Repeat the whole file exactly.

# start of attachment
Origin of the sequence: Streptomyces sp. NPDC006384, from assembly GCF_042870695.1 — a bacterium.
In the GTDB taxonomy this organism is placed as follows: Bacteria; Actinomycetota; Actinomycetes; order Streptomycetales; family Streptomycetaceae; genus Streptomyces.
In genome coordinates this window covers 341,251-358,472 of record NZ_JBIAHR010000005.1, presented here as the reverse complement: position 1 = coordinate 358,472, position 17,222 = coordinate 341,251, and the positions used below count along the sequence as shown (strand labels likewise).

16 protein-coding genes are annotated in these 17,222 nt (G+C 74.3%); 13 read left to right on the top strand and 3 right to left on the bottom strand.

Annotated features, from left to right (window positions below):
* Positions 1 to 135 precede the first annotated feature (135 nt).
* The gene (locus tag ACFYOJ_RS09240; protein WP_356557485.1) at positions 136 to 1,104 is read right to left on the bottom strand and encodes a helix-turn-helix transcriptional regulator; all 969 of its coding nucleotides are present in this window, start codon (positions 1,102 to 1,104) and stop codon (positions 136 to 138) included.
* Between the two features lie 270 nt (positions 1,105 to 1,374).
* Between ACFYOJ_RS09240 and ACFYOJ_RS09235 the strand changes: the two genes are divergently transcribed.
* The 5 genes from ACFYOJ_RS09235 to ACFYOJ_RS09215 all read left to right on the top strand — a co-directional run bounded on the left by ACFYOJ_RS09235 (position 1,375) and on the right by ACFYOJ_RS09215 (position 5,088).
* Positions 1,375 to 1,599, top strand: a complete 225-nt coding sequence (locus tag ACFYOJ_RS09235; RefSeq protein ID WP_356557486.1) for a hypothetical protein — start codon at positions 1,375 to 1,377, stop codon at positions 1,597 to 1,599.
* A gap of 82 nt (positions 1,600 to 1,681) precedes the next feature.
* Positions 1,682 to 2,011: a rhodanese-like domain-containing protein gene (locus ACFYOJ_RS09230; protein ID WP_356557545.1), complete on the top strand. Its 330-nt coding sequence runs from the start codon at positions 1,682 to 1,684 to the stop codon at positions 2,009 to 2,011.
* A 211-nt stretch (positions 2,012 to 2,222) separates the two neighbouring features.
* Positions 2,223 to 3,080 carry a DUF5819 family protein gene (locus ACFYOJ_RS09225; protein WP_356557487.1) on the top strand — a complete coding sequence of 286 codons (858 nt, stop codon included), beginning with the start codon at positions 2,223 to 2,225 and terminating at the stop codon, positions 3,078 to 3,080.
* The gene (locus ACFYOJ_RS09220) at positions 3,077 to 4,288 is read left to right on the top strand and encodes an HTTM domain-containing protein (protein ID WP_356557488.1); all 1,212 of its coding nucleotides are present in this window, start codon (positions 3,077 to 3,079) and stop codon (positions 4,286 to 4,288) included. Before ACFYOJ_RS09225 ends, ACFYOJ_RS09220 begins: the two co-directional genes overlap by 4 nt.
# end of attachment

Origin of the sequence: Streptomyces sp. NPDC006384, from assembly GCF_042870695.1 — a bacterium.
In the GTDB taxonomy this organism is placed as follows: Bacteria; Actinomycetota; Actinomycetes; order Streptomycetales; family Streptomycetaceae; genus Streptomyces.
In genome coordinates this window covers 341,251-358,472 of record NZ_JBIAHR010000005.1, presented here as the reverse complement: position 1 = coordinate 358,472, position 17,222 = coordinate 341,251, and the positions used below count along the sequence as shown (strand labels likewise).

16 protein-coding genes are annotated in these 17,222 nt (G+C 74.3%); 13 read left to right on the top strand and 3 right to left on the bottom strand.

Annotated features, from left to right (window positions below):
* Positions 1 to 135 precede the first annotated feature (135 nt).
* The gene (locus tag ACFYOJ_RS09240; protein WP_356557485.1) at positions 136 to 1,104 is read right to left on the bottom strand and encodes a helix-turn-helix transcriptional regulator; all 969 of its coding nucleotides are present in this window, start codon (positions 1,102 to 1,104) and stop codon (positions 136 to 138) included.
* Between the two features lie 270 nt (positions 1,105 to 1,374).
* Between ACFYOJ_RS09240 and ACFYOJ_RS09235 the strand changes: the two genes are divergently transcribed.
* The 5 genes from ACFYOJ_RS09235 to ACFYOJ_RS09215 all read left to right on the top strand — a co-directional run bounded on the left by ACFYOJ_RS09235 (position 1,375) and on the right by ACFYOJ_RS09215 (position 5,088).
* Positions 1,375 to 1,599, top strand: a complete 225-nt coding sequence (locus tag ACFYOJ_RS09235; RefSeq protein ID WP_356557486.1) for a hypothetical protein — start codon at positions 1,375 to 1,377, stop codon at positions 1,597 to 1,599.
* A gap of 82 nt (positions 1,600 to 1,681) precedes the next feature.
* Positions 1,682 to 2,011: a rhodanese-like domain-containing protein gene (locus ACFYOJ_RS09230; protein ID WP_356557545.1), complete on the top strand. Its 330-nt coding sequence runs from the start codon at positions 1,682 to 1,684 to the stop codon at positions 2,009 to 2,011.
* A 211-nt stretch (positions 2,012 to 2,222) separates the two neighbouring features.
* Positions 2,223 to 3,080 carry a DUF5819 family protein gene (locus ACFYOJ_RS09225; protein WP_356557487.1) on the top strand — a complete coding sequence of 286 codons (858 nt, stop codon included), beginning with the start codon at positions 2,223 to 2,225 and terminating at the stop codon, positions 3,078 to 3,080.
* The gene (locus ACFYOJ_RS09220) at positions 3,077 to 4,288 is read left to right on the top strand and encodes an HTTM domain-containing protein (protein ID WP_356557488.1); all 1,212 of its coding nucleotides are present in this window, start codon (positions 3,077 to 3,079) and stop codon (positions 4,286 to 4,288) included. Before ACFYOJ_RS09225 ends, ACFYOJ_RS09220 begins: the two co-directional genes overlap by 4 nt.